mathcalculus Group TitleBest ResponseYou've already chosen the best response.0
the problem i has was factoring it.. now to find the critical points i know i have to look for x by setting it to zero after i find the derivative.
 one year ago

pgpilot326 Group TitleBest ResponseYou've already chosen the best response.1
simplify in the brackets to better see the zero... \[[4\left( t+2 \right)+5\left( t3 \right)]=4t+8+5t15=9t7\] now you have all factors so any of them can be zero... \[s'\left( t \right)=\left( t3 \right)^{3}\left( t+2 \right)^{4}\left( 9t7 \right)\] so s'(t) = 0 if t = ?
 one year ago

mathcalculus Group TitleBest ResponseYou've already chosen the best response.0
t=3 t=2 t=7/9
 one year ago

mathcalculus Group TitleBest ResponseYou've already chosen the best response.0
from there plug into original function and find the y's to each x
 one year ago

mathcalculus Group TitleBest ResponseYou've already chosen the best response.0
right?
 one year ago

pgpilot326 Group TitleBest ResponseYou've already chosen the best response.1
yes, you can also check the 2nd derivative or use a number line with your critical points and check to see which intervals are + or . this will tell you if you have a max, min or neither.
 one year ago

pgpilot326 Group TitleBest ResponseYou've already chosen the best response.1
\[s′(t)=(t−3)^{3}(t+2)^{4}(9t−7)\] dw:1375838972632:dw so you should have a rel. max at 7/9 and a rel. min at 3
 one year ago

mathcalculus Group TitleBest ResponseYou've already chosen the best response.0
but for this questions they want the points...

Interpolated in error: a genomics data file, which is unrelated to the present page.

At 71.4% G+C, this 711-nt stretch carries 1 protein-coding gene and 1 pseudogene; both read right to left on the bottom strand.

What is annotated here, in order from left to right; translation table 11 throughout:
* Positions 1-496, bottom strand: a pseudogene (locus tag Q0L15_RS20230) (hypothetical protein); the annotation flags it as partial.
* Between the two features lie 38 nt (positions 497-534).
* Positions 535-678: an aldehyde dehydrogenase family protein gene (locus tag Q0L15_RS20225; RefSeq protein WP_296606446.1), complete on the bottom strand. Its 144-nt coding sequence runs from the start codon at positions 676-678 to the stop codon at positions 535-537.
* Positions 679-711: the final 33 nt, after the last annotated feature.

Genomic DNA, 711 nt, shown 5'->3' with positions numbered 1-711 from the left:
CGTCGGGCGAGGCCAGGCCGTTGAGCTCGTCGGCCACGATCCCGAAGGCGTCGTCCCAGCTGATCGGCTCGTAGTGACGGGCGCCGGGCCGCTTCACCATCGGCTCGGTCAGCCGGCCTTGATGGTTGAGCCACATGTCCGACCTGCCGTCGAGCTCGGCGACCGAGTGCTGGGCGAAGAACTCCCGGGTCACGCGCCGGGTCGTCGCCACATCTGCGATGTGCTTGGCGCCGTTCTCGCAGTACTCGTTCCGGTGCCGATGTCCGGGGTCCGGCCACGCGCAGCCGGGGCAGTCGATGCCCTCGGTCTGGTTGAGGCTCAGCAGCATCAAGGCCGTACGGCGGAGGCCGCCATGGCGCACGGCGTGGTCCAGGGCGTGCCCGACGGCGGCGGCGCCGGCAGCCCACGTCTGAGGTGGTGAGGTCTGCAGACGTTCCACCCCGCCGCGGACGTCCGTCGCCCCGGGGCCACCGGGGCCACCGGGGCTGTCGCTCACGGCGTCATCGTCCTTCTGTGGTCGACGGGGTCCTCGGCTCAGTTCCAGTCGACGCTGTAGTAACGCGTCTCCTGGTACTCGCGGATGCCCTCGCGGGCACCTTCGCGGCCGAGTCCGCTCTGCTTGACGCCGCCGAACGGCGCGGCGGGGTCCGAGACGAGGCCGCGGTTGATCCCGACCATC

one year ago

mathcalculus Group TitleBest ResponseYou've already chosen the best response.0
i used the critical numbers and plugged into the orginal equation and i find it wrong.. it' seems wrong.
 one year ago

pgpilot326 Group TitleBest ResponseYou've already chosen the best response.1
i understand... just giving you a bit extra.
 one year ago

mathcalculus Group TitleBest ResponseYou've already chosen the best response.0
(3,0),(2,0),(7/9,4033.09)
 one year ago

mathcalculus Group TitleBest ResponseYou've already chosen the best response.0
oh well thankyou for that.
 one year ago

pgpilot326 Group TitleBest ResponseYou've already chosen the best response.1
it's not 7/9, it's 7/9...
 one year ago

mathcalculus Group TitleBest ResponseYou've already chosen the best response.0
7.9**
 one year ago

mathcalculus Group TitleBest ResponseYou've already chosen the best response.0
ignore the 
 one year ago

pgpilot326 Group TitleBest ResponseYou've already chosen the best response.1
no, 7/9 = 0.7777777777 to infinite and beyond...
 one year ago

pgpilot326 Group TitleBest ResponseYou've already chosen the best response.1
oh, well then that's all good. why does it seem wrong?
 one year ago

mathcalculus Group TitleBest ResponseYou've already chosen the best response.0
don't i use this critical number and plug it in?
 one year ago

pgpilot326 Group TitleBest ResponseYou've already chosen the best response.1
yes, you want s(7/9)
 one year ago

mathcalculus Group TitleBest ResponseYou've already chosen the best response.0
oh okay got cha!
 one year ago

tkhunny Group TitleBest ResponseYou've already chosen the best response.1
So, we're not going to pursue the points of inflection?
 one year ago